Turn it Down!

A look back at Bermuda Mohawk Productions

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Vist Bermuda Mohawk Productions BandCamp page at  bermudamohawk.bandcamp.com

For a sizable chunk of the 2000s, the Bermuda Mohawk Productions (BMP) logo was pasted on countless flyers across Lansing and on releases by dozens of local artists. Over the past few years, its workload and output has slowed, but the label still pops up occasionally. Co-founder Cale Sauter chatted with City Pulse about the history of BMP, and why its DIY ethos was necessary back in the imprint’s heyday.

Digging back, how many BMP releases were pressed up?

To date, there are 73 BMP releases. It’s a pretty diverse catalogue, but when I was doing the most national and international releases, the label sort of naturally leaned toward a lot of mid-tempo hardcore, post-hardcore, and punk releases. That’s likely due to the type of bands playing a lot of the all-ages shows back then as well as us typically having a presence at The Fest, an annual music festival No Idea Records throws down in Gainesville, Florida.

How and why did BMP get started?

It was initially just something I made up to put on my first band’s only release, but it gradually became something much more comprehensive in the early-to-mid 2000s. In 1998, I moved to the area to attend Michigan State University and was disappointed with the inability to see shows or easily get involved with the local music scene if you were under 21. I started doing house shows, and working with others to get all-ages shows, and 18-and-over shows, at some legitimate local venues, as well.

Eventually, it branched out into a full-service label. How did that happen?

One of my housemates was Ryan “Gyuri” Tarrant, who some may know from playing bass with StarFarm. At the time, Ryan was studying audio engineering and had a home studio set up. That’s where the “Productions” came from. After doing shows and recording bands, we realized many bands needed more help with art and graphics as well as manufacturing and releasing the records. The internet didn’t offer quite the direct channel to potential listeners as it does now.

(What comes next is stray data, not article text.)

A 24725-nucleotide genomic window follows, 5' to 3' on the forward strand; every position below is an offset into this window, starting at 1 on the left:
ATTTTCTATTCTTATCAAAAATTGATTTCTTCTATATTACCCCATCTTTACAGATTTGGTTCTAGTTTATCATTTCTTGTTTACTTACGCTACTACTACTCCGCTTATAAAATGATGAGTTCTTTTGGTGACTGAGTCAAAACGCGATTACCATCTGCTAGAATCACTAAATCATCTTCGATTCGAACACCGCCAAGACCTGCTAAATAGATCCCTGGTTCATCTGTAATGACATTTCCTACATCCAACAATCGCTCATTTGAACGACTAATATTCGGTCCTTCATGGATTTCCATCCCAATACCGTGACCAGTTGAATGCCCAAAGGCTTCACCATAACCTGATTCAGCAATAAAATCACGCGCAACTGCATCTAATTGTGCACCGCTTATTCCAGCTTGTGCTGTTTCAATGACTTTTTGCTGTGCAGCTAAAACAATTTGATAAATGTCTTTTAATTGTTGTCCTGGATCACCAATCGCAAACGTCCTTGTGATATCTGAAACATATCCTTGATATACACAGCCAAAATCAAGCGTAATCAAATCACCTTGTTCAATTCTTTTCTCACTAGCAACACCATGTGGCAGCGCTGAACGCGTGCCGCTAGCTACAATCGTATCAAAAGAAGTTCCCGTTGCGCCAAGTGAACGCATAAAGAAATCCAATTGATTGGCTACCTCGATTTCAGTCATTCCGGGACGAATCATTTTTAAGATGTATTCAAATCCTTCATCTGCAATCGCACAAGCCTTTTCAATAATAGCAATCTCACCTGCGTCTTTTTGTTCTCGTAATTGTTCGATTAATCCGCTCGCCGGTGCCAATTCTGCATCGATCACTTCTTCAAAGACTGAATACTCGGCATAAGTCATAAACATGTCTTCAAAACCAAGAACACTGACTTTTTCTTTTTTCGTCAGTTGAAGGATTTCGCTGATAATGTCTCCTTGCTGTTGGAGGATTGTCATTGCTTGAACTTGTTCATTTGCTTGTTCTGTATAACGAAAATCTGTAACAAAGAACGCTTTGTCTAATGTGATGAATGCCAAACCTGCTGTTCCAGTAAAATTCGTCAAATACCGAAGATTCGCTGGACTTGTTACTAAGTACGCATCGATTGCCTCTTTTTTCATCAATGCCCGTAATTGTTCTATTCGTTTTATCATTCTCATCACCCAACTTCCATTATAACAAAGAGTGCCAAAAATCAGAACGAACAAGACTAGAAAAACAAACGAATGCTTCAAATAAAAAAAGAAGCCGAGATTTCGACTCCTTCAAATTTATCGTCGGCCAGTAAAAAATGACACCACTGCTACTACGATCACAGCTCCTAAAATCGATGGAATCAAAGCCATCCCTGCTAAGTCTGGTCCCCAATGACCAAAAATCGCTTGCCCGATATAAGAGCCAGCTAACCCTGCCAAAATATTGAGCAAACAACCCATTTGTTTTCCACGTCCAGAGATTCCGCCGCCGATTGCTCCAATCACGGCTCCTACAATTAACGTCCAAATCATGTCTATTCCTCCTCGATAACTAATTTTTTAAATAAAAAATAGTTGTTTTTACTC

Around then, my friend [Lansing artist] Craig Horky was moving back to Michigan after going to art school in Pittsburgh, so we teamed up to work on some releases, shows and posters. The idea was to work with bands that otherwise couldn’t really gain any traction in town due to the lull in the DIY/punk community and stricter regulations on venues that served alcohol at the time. As things grew, the recording phased out of the equation, but I continued releasing records and booking Bermuda Mohawk shows. Both efforts eventually became so busy that [concert promoter] Scott Bell came on board and started handling a great deal of the show responsibilities.

Back when BMP first started, what local bands were taking off around then?

When BMP started, I believe the first official release was by the Cartridge Family (tCF). I remember playing and booking shows with tCF, The Casionauts, Red Swan, Fun Ender, Hell or Highwater, Gaytar and many others. My thing was: If we accomplish nothing else, I wanted to create a platform where the next generation of Michigan musicians could play, develop and grow without the discouragement that was seeming to bottleneck things a bit when I first got active up here.

Over the past few years, BMP has slowed down a lot. What’s the future of BMP going forward?

Things have slowed down since the days of two-to-three BMP shows per week and eight or so releases per year. That’s partially due to life and to other people carrying on the mission locally. BMP and GTG Records have always had a great relationship, so it’s amazing watching Tommy Plural and his crew keeping the musical landscape in this area safe and active for the underserved outsiders and weirdos. There’s a long list of inspiring individuals and bands, outside of that, getting together DIY shows (pre-pandemic) and releases here as well these days, so Lansing is in great hands. I pitch in however I can, when I can. This has included involvement with StoopFest, booking and promoting a show here and there, and the occasional vinyl release.

Today, you and Craig Horky both still play in Cavalcade. What’s the band been up to during COVID?

After 2019’s “Sonic Euthanasia” LP, Cavalcade has been back in the lab concocting a double LP for the next big release. The band has also been recording some odds and ends that will come out in the meantime on compilations and a B-sides mixtape eventually. Some Cavalcade videos are on the horizon, as well.

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